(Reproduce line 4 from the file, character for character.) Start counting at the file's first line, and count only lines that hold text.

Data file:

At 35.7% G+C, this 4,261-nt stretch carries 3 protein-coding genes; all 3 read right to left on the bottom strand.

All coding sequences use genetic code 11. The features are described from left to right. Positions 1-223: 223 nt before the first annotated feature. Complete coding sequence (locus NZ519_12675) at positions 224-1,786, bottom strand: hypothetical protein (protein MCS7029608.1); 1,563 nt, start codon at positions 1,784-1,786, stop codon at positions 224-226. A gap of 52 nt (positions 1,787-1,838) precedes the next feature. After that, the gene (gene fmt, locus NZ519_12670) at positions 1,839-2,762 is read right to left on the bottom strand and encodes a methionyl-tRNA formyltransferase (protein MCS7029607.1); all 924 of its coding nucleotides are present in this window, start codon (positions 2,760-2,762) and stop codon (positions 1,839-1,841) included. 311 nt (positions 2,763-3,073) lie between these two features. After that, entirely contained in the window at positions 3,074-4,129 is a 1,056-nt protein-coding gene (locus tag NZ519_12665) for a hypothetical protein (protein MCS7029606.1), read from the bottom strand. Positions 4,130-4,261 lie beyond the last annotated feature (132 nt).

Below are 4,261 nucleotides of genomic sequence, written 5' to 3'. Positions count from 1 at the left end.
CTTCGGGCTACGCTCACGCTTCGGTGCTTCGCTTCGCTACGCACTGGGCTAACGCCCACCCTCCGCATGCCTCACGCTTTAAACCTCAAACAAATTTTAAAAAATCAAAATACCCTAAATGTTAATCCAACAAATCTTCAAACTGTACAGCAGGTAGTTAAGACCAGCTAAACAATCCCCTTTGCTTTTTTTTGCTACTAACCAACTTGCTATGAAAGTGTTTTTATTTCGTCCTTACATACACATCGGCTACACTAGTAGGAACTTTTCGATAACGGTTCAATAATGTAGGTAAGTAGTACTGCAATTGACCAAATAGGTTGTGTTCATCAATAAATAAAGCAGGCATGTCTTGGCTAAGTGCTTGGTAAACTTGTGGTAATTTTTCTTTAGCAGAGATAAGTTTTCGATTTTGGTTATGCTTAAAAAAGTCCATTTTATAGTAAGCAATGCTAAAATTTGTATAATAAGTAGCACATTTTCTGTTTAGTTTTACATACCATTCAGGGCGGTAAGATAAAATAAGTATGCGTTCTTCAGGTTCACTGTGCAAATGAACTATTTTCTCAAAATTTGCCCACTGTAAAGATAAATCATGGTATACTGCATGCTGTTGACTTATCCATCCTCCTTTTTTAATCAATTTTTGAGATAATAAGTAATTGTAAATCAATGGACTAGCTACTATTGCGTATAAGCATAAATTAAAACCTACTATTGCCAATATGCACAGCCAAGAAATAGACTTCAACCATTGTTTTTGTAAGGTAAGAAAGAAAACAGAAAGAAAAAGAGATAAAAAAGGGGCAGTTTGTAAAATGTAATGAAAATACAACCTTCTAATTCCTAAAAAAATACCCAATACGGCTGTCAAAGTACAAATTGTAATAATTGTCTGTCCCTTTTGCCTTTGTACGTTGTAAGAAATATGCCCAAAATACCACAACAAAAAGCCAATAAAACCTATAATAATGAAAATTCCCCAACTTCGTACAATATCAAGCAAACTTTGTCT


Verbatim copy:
CTTCGGGCTACGCTCACGCTTCGGTGCTTCGCTTCGCTACGCACTGGGCTAACGCCCACCCTCCGCATGCCTCACGCTTTAAACCTCAAACAAATTTTAAAAAATCAAAATACCCTAAATGTTAATCCAACAAATCTTCAAACTGTACAGCAGGTAGTTAAGACCAGCTAAACAATCCCCTTTGCTTTTTTTTGCTACTAACCAACTTGCTATGAAAGTGTTTTTATTTCGTCCTTACATACACATCGGCTACACTAGTAGGAACTTTTCGATAACGGTTCAATAATGTAGGTAAGTAGTACTGCAATTGACCAAATAGGTTGTGTTCATCAATAAATAAAGCAGGCATGTCTTGGCTAAGTGCTTGGTAAACTTGTGGTAATTTTTCTTTAGCAGAGATAAGTTTTCGATTTTGGTTATGCTTAAAAAAGTCCATTTTATAGTAAGCAATGCTAAAATTTGTATAATAAGTAGCACATTTTCTGTTTAGTTTTACATACCATTCAGGGCGGTAAGATAAAATAAGTATGCGTTCTTCAGGTTCACTGTGCAAATGAACTATTTTCTCAAAATTTGCCCACTGTAAAGATAAATCATGGTATACTGCATGCTGTTGACTTATCCATCCTCCTTTTTTAATCAATTTTTGAGATAATAAGTAATTGTAAATCAATGGACTAGCTACTATTGCGTATAAGCATAAATTAAAACCTACTATTGCCAATATGCACAGCCAAGAAATAGACTTCAACCATTGTTTTTGTAAGGTAAGAAAGAAAACAGAAAGAAAAAGAGATAAAAAAGGGGCAGTTTGTAAAATGTAATGAAAATACAACCTTCTAATTCCTAAAAAAATACCCAATACGGCTGTCAAAGTACAAATTGTAATAATTGTCTGTCCCTTTTGCCTTTGTACGTTGTAAGAAATATGCCCAAAATACCACAACAAAAAGCCAATAAAACCTATAATAATGAAAATTCCCCAACTTCGTACAATATCAAGCAAACTTTGTCT